The Presidential Republic: Executive Representation and Deliberative Democracy
This study examines the theory, history and consequences of presidents acting as representatives in the American political system. It explores how the founding fathers understood the place of presidency, and the effect a representational presidency has on deliberative democracy.
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f 1 Political Representation and the Presidency
The Public Presidency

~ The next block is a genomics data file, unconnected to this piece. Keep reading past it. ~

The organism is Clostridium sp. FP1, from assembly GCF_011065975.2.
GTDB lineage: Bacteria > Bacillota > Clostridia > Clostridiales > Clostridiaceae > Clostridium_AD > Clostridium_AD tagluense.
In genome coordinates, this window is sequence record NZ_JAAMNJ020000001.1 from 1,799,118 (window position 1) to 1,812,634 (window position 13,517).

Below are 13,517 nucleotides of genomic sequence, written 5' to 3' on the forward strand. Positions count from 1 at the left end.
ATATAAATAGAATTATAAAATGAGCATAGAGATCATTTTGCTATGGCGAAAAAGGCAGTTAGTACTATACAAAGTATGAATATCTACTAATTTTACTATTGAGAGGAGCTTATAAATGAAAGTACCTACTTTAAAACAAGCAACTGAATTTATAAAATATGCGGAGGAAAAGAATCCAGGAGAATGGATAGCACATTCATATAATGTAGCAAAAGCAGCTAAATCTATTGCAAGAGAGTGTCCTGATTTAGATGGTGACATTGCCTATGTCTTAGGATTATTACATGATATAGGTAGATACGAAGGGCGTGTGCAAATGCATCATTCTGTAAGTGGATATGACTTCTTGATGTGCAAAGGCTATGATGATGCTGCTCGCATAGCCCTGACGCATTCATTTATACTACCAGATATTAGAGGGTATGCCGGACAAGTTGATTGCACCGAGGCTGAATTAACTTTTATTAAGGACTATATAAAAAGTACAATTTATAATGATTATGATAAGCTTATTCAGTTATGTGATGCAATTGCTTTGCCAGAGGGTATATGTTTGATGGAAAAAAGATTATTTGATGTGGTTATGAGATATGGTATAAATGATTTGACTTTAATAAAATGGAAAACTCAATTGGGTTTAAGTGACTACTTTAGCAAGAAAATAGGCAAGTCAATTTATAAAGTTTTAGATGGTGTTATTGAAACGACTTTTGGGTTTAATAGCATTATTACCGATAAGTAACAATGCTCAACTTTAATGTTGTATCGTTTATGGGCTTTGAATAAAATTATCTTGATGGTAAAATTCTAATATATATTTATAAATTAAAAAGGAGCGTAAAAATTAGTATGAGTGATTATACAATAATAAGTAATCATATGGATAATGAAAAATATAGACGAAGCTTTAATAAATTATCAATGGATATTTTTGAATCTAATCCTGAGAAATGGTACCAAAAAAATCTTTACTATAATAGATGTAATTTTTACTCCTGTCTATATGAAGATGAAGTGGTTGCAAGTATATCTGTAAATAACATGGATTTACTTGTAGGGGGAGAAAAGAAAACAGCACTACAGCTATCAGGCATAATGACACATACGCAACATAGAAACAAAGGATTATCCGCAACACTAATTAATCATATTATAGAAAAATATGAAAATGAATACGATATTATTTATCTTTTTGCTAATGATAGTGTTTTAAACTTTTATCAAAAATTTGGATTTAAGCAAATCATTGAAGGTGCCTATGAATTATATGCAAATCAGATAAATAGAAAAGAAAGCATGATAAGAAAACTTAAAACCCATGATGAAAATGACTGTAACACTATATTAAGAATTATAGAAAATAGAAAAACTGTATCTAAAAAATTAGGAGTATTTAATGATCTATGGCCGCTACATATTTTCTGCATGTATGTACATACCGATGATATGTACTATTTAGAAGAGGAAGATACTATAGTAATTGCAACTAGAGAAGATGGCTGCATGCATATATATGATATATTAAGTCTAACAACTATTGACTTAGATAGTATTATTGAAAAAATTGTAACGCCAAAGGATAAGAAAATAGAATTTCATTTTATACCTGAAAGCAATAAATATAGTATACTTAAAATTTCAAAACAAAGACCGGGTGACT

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action active administration agenda American political American presidency argued arguments Barilleaux become body Calhoun central chapter chief executive Clinton conception of representation concern Congress congressional conservatives constitutional Court delegated deliberation deliberative democracy deliberative process deliberative republic democratic developed elected electoral college executive branch executive power extended republic federal Federalist Federalist Papers foreign policy Franklin Roosevelt function George governmental important incumbent independent institutionalized Jackson John leadership legislative process legislature legitimate line-item veto majority mandate modern presidency national government Neustadt party political representation Political Science political system pollster popular presidential candidates presidential power presidential representation presidential rhetoric presidocentric programs public opinion public policy Publius Reagan relationship representative democracy representative government republican responsibility rhetorical presidency Richard Richard Neustadt role Ronald Reagan Senate separation of powers television theory traditional twentieth century understanding unilaterally University Press veto Washington whig whiggish White House Willmoore Kendall Woodrow Wilson